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Scams Pretending to Collect Donations for Sick Children Steal over Half a Million US-Dollars
Avast researchers have identified scam videos spreading around the world in various languages in which children allegedly sick with cancer ask for donations.

Prague, Czech Republic, July 26, 2022 -  Avast (LSE:AVST) researchers have identified video ad scams spreading on YouTube, in which children who allegedly have cancer ask viewers for donations. The videos lead the watchers to fake donation sites, which Avast researchers urge people not to donate to. Avast blocks these URLs for its users.

In one of the video ads, a little girl, Alexandra, sits in a hospital gown. Her hair is shorn and she’s crying as she speaks into the camera. She tells the viewer that she has cancer and that her family can’t afford treatment. The video links to a donation fundraising page, which shows people have already donated over $650K. The Avast researchers have found a channel with an entire selection of videos of “Alexandra” in different languages ranging from English to Arabic, French, Portuguese, Spanish and Hebrew. One of the English videos has been viewed over 1.1 million times, some of the others hundreds or tens of thousands of times. The channel has over 3.2K followers.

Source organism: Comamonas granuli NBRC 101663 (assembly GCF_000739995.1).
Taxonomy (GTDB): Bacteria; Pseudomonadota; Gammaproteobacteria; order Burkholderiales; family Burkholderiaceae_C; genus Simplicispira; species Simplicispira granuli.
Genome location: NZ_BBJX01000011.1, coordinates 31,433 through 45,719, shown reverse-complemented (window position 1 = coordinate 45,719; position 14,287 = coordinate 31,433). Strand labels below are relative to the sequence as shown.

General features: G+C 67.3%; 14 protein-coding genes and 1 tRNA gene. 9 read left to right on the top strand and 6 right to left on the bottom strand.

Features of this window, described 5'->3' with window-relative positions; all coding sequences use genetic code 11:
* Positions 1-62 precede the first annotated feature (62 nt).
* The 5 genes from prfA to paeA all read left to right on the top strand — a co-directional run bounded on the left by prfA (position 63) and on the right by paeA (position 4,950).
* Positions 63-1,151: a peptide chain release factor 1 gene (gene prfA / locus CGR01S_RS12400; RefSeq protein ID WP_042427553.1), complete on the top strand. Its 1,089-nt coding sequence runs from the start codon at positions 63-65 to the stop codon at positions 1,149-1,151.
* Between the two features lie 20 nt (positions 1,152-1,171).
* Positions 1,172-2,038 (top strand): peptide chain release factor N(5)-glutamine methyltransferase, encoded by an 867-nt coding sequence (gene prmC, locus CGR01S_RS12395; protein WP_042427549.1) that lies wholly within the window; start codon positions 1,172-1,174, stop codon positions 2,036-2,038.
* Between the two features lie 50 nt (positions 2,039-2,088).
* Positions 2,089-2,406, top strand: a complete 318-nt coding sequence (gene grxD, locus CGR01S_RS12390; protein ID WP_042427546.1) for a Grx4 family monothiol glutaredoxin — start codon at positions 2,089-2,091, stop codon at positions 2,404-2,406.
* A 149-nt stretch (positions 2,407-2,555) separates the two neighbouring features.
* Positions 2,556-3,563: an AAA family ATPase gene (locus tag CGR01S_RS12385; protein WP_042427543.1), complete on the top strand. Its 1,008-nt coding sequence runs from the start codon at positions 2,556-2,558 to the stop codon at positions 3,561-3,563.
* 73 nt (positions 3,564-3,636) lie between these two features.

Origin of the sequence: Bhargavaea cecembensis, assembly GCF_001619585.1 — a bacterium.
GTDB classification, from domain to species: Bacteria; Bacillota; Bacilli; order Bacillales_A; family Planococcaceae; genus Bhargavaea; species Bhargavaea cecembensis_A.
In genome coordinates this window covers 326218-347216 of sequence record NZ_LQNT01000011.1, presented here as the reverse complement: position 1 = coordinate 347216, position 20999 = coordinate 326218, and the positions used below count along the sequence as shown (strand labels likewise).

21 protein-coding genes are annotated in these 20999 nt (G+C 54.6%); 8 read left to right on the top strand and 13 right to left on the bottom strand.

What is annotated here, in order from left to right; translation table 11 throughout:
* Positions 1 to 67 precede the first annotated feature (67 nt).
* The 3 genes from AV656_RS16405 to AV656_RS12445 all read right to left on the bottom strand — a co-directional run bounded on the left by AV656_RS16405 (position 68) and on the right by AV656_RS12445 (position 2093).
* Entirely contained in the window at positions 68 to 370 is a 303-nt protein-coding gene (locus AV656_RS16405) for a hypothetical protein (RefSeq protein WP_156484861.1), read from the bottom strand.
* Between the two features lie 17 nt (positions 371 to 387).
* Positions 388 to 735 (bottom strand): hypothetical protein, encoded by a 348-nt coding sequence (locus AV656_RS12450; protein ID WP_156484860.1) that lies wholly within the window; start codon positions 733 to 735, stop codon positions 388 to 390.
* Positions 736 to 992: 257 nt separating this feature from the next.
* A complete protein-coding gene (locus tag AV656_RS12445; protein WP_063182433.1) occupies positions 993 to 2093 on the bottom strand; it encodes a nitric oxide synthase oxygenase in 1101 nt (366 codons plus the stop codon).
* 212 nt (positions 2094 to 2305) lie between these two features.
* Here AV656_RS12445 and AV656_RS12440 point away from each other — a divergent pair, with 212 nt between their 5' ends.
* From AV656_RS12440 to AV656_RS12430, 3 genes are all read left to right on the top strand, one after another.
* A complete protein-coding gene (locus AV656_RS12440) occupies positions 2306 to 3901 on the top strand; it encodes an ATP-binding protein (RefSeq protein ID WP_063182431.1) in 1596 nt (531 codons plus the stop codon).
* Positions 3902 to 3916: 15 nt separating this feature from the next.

Looking further, the researchers also found other channels of sick girls with similar videos on YouTube: Ariela, Ksenia, Barbara - overall, these channels have been visited over 10 million times.

The video ads are spreading internationally, including in Ukraine, Kenya, Nigeria, Israel, Ghana, U.S., UK, France, Czech Republic, Spain, Germany and other markets.

“This scam, like so many, takes advantage of the altruistic impulses that humans have to help each other. It’s especially malicious and unethical because it not only erodes peoples’ trust in personal crowdfunding and charity, but also siphons money away from real causes and institutions. It also is potentially taking advantage of a real child, sick or not, whose video was either stolen for the scam or who is being forced to act out this scene,” said Pavel Novak, Threat Operations Analyst at Avast.

As an address on the fake donation website reveals an address in Jerusalem, Avast researchers have reported the scam to the CERT in Israel, and the videos to YouTube.

More information can be found on the Avast blog:

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